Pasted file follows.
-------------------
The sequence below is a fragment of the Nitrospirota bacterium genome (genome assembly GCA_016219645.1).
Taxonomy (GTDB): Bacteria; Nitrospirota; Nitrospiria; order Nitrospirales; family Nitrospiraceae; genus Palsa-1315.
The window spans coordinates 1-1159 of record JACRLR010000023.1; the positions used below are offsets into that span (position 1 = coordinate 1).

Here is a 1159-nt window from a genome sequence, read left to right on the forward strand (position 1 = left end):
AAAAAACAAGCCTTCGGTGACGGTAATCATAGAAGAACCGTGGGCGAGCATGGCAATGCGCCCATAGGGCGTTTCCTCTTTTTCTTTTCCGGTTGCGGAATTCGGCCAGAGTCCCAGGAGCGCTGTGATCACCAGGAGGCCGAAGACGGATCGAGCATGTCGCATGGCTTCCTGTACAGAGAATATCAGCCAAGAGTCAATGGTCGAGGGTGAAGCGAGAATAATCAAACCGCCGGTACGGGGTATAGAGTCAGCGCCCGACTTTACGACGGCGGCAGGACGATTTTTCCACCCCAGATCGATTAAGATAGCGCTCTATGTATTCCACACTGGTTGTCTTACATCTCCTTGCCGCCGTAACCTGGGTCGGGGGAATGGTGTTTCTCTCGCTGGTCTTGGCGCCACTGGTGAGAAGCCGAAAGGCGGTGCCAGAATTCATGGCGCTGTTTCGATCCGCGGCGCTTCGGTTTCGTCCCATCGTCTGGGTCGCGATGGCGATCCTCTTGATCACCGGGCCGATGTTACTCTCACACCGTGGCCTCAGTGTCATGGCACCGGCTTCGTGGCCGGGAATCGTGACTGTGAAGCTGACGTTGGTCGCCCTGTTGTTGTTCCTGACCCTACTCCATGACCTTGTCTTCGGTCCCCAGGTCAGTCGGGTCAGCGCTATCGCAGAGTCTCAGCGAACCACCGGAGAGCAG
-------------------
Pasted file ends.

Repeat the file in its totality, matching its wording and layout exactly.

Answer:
The sequence below is a fragment of the Nitrospirota bacterium genome (genome assembly GCA_016219645.1).
Taxonomy (GTDB): Bacteria; Nitrospirota; Nitrospiria; order Nitrospirales; family Nitrospiraceae; genus Palsa-1315.
The window spans coordinates 1-1159 of record JACRLR010000023.1; the positions used below are offsets into that span (position 1 = coordinate 1).

Here is a 1159-nt window from a genome sequence, read left to right on the forward strand (position 1 = left end):
AAAAAACAAGCCTTCGGTGACGGTAATCATAGAAGAACCGTGGGCGAGCATGGCAATGCGCCCATAGGGCGTTTCCTCTTTTTCTTTTCCGGTTGCGGAATTCGGCCAGAGTCCCAGGAGCGCTGTGATCACCAGGAGGCCGAAGACGGATCGAGCATGTCGCATGGCTTCCTGTACAGAGAATATCAGCCAAGAGTCAATGGTCGAGGGTGAAGCGAGAATAATCAAACCGCCGGTACGGGGTATAGAGTCAGCGCCCGACTTTACGACGGCGGCAGGACGATTTTTCCACCCCAGATCGATTAAGATAGCGCTCTATGTATTCCACACTGGTTGTCTTACATCTCCTTGCCGCCGTAACCTGGGTCGGGGGAATGGTGTTTCTCTCGCTGGTCTTGGCGCCACTGGTGAGAAGCCGAAAGGCGGTGCCAGAATTCATGGCGCTGTTTCGATCCGCGGCGCTTCGGTTTCGTCCCATCGTCTGGGTCGCGATGGCGATCCTCTTGATCACCGGGCCGATGTTACTCTCACACCGTGGCCTCAGTGTCATGGCACCGGCTTCGTGGCCGGGAATCGTGACTGTGAAGCTGACGTTGGTCGCCCTGTTGTTGTTCCTGACCCTACTCCATGACCTTGTCTTCGGTCCCCAGGTCAGTCGGGTCAGCGCTATCGCAGAGTCTCAGCGAACCACCGGAGAGCAG